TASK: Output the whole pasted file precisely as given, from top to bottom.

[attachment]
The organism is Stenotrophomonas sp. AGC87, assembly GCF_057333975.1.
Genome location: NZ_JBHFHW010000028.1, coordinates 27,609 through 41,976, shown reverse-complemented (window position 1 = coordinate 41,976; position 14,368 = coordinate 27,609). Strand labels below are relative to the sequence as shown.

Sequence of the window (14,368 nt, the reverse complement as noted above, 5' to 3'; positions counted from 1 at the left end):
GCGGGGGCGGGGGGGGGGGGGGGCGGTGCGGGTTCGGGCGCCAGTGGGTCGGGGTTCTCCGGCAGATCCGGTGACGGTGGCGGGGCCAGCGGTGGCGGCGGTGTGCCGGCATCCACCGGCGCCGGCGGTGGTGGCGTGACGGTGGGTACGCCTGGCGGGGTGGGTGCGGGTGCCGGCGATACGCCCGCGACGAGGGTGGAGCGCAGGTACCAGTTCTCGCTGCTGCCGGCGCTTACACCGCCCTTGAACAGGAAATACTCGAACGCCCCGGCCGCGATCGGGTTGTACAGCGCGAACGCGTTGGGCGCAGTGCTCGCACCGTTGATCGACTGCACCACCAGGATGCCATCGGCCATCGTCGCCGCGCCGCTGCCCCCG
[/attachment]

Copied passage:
The organism is Stenotrophomonas sp. AGC87, assembly GCF_057333975.1.
Genome location: NZ_JBHFHW010000028.1, coordinates 27,609 through 41,976, shown reverse-complemented (window position 1 = coordinate 41,976; position 14,368 = coordinate 27,609). Strand labels below are relative to the sequence as shown.

Sequence of the window (14,368 nt, the reverse complement as noted above, 5' to 3'; positions counted from 1 at the left end):
GCGGGGGCGGGGGGGGGGGGGGGCGGTGCGGGTTCGGGCGCCAGTGGGTCGGGGTTCTCCGGCAGATCCGGTGACGGTGGCGGGGCCAGCGGTGGCGGCGGTGTGCCGGCATCCACCGGCGCCGGCGGTGGTGGCGTGACGGTGGGTACGCCTGGCGGGGTGGGTGCGGGTGCCGGCGATACGCCCGCGACGAGGGTGGAGCGCAGGTACCAGTTCTCGCTGCTGCCGGCGCTTACACCGCCCTTGAACAGGAAATACTCGAACGCCCCGGCCGCGATCGGGTTGTACAGCGCGAACGCGTTGGGCGCAGTGCTCGCACCGTTGATCGACTGCACCACCAGGATGCCATCGGCCATCGTCGCCGCGCCGCTGCCCCCG